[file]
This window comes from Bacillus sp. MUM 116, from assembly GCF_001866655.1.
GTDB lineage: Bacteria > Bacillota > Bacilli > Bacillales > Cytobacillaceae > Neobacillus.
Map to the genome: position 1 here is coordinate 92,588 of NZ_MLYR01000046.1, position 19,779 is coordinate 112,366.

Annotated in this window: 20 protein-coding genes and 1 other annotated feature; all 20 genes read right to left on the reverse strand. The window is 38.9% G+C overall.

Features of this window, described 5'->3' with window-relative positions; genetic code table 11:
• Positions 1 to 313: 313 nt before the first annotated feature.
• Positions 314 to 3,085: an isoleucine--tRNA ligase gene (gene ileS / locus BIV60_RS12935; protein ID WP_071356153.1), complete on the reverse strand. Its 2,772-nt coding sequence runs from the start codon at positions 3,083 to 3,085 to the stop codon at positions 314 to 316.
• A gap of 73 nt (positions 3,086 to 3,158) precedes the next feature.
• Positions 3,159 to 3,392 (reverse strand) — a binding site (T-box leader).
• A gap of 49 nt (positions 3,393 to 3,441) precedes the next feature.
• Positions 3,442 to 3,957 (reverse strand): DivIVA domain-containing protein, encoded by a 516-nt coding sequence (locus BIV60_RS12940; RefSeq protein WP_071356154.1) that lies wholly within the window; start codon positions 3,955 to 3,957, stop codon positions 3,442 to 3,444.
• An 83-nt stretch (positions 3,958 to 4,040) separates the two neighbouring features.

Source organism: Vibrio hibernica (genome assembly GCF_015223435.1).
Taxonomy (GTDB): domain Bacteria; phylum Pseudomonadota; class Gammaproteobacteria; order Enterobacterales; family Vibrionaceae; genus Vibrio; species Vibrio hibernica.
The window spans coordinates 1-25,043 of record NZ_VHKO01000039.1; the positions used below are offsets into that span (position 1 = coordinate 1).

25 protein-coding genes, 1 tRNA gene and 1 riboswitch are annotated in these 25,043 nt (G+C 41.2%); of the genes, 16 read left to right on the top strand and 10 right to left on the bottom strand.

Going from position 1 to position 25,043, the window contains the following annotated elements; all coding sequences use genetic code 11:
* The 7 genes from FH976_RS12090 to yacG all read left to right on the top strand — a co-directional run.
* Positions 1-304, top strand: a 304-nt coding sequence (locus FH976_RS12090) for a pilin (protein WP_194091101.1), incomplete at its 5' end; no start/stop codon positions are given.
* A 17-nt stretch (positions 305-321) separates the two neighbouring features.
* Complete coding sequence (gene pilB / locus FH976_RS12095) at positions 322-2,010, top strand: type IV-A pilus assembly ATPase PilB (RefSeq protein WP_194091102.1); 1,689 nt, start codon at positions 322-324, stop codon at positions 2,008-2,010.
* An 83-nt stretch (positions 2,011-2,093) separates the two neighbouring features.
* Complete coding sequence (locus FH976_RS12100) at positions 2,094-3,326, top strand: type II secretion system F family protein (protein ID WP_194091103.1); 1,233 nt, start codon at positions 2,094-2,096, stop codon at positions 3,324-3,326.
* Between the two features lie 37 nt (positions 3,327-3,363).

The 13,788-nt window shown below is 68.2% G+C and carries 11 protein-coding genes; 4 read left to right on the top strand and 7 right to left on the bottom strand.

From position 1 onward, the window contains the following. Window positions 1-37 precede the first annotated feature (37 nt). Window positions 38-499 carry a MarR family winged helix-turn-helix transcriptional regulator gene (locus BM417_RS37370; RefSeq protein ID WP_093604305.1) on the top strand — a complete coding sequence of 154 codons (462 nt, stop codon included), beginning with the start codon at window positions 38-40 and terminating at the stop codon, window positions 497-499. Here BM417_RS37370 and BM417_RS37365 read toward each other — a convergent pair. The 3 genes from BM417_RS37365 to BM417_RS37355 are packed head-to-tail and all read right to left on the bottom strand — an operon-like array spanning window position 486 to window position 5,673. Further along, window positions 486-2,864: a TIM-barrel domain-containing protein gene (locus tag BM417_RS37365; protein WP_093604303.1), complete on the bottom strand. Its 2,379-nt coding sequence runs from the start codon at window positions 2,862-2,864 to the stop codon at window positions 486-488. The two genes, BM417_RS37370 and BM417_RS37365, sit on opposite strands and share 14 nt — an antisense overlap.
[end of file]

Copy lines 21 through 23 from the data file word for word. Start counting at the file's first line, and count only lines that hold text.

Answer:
* Complete coding sequence (gene pilB / locus FH976_RS12095) at positions 322-2,010, top strand: type IV-A pilus assembly ATPase PilB (RefSeq protein WP_194091102.1); 1,689 nt, start codon at positions 322-324, stop codon at positions 2,008-2,010.
* An 83-nt stretch (positions 2,011-2,093) separates the two neighbouring features.
* Complete coding sequence (locus FH976_RS12100) at positions 2,094-3,326, top strand: type II secretion system F family protein (protein ID WP_194091103.1); 1,233 nt, start codon at positions 2,094-2,096, stop codon at positions 3,324-3,326.